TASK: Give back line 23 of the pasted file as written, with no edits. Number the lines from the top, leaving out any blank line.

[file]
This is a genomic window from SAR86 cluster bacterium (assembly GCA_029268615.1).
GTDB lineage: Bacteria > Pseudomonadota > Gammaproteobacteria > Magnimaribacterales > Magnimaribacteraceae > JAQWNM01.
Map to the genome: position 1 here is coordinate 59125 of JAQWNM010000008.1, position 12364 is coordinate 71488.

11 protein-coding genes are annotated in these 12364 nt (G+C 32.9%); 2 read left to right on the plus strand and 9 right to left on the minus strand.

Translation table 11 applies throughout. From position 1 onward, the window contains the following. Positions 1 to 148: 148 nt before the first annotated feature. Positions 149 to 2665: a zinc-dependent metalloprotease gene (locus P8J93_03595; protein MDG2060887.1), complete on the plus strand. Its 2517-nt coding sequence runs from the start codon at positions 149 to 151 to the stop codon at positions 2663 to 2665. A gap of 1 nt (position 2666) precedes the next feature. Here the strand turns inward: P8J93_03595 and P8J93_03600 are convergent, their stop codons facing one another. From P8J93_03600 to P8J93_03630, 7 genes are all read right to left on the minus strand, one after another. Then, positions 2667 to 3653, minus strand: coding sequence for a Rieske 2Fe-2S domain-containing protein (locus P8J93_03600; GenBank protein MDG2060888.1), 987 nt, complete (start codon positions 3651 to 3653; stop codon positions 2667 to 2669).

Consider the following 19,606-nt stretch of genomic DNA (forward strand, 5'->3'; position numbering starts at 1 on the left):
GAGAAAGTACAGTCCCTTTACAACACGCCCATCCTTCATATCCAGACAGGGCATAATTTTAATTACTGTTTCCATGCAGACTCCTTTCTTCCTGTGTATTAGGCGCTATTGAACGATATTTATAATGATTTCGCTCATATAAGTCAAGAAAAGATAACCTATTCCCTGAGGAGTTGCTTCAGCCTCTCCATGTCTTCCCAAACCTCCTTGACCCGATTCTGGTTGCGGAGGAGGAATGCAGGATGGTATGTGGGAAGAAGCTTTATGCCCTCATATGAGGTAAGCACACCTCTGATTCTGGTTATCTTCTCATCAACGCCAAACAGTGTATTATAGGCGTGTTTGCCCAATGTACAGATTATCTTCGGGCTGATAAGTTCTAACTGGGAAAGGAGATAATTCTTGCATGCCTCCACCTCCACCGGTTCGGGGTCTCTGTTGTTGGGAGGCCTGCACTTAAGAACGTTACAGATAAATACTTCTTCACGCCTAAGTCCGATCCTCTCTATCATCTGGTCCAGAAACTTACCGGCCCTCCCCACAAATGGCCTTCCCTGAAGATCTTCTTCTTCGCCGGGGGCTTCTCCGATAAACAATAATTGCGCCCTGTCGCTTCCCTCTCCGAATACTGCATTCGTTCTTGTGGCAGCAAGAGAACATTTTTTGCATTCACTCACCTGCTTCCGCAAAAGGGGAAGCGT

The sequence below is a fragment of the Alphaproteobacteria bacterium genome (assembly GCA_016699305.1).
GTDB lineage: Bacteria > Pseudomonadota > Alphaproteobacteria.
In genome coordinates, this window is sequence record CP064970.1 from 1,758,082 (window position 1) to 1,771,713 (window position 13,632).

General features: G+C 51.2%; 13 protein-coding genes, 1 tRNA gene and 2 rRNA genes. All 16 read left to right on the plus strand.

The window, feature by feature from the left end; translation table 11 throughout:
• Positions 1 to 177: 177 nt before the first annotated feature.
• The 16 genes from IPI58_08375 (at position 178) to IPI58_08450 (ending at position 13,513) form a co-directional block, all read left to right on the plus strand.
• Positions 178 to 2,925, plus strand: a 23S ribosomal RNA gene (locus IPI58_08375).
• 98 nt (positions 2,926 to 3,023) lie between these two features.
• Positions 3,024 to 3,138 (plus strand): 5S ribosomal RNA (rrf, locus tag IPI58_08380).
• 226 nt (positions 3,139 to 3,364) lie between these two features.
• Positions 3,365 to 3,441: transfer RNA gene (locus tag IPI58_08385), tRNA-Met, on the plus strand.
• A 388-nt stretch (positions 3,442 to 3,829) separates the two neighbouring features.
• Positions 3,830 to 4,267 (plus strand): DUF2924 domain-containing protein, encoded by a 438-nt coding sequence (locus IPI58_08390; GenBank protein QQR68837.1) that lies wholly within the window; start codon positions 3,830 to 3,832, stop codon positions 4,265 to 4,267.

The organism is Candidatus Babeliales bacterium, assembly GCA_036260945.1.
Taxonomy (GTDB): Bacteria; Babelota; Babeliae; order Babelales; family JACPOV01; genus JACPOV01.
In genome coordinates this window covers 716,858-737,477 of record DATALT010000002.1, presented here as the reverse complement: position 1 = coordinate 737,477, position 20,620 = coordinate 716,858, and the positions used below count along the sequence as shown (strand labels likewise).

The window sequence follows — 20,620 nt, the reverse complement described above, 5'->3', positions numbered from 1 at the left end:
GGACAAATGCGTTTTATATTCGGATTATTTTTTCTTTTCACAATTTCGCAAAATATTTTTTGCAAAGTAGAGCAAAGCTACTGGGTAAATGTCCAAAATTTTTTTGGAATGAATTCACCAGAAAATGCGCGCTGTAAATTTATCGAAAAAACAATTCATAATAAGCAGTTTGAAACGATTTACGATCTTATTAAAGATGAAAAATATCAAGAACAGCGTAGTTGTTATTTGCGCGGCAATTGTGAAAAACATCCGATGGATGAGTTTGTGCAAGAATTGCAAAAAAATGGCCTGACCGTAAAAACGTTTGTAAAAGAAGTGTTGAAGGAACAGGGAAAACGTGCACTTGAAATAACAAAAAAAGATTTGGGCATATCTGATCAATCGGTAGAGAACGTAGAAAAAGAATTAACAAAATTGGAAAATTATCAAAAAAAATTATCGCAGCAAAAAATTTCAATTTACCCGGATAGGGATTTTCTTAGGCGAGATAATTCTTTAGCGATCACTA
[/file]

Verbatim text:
Taxonomy (GTDB): Bacteria; Babelota; Babeliae; order Babelales; family JACPOV01; genus JACPOV01.